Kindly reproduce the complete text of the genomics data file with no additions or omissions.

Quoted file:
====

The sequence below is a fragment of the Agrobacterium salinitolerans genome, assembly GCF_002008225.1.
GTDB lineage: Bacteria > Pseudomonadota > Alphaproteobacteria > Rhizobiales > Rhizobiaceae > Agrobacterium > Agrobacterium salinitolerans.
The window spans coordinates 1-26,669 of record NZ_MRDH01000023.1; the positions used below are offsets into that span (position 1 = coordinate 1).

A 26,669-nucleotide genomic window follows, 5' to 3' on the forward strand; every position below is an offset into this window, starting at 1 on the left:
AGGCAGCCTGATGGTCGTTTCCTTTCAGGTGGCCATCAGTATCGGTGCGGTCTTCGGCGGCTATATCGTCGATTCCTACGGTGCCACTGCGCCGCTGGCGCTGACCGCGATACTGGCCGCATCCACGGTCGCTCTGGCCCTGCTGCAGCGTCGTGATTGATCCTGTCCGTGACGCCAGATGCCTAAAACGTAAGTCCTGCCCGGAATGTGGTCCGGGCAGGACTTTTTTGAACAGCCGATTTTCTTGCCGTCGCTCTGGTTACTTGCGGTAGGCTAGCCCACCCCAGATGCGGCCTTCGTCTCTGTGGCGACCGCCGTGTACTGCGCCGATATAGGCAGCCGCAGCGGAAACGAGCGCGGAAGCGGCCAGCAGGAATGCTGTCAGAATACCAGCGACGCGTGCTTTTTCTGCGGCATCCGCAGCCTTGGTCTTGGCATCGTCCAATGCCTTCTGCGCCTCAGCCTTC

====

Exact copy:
The sequence below is a fragment of the Agrobacterium salinitolerans genome, assembly GCF_002008225.1.
GTDB lineage: Bacteria > Pseudomonadota > Alphaproteobacteria > Rhizobiales > Rhizobiaceae > Agrobacterium > Agrobacterium salinitolerans.
The window spans coordinates 1-26,669 of record NZ_MRDH01000023.1; the positions used below are offsets into that span (position 1 = coordinate 1).

A 26,669-nucleotide genomic window follows, 5' to 3' on the forward strand; every position below is an offset into this window, starting at 1 on the left:
AGGCAGCCTGATGGTCGTTTCCTTTCAGGTGGCCATCAGTATCGGTGCGGTCTTCGGCGGCTATATCGTCGATTCCTACGGTGCCACTGCGCCGCTGGCGCTGACCGCGATACTGGCCGCATCCACGGTCGCTCTGGCCCTGCTGCAGCGTCGTGATTGATCCTGTCCGTGACGCCAGATGCCTAAAACGTAAGTCCTGCCCGGAATGTGGTCCGGGCAGGACTTTTTTGAACAGCCGATTTTCTTGCCGTCGCTCTGGTTACTTGCGGTAGGCTAGCCCACCCCAGATGCGGCCTTCGTCTCTGTGGCGACCGCCGTGTACTGCGCCGATATAGGCAGCCGCAGCGGAAACGAGCGCGGAAGCGGCCAGCAGGAATGCTGTCAGAATACCAGCGACGCGTGCTTTTTCTGCGGCATCCGCAGCCTTGGTCTTGGCATCGTCCAATGCCTTCTGCGCCTCAGCCTTC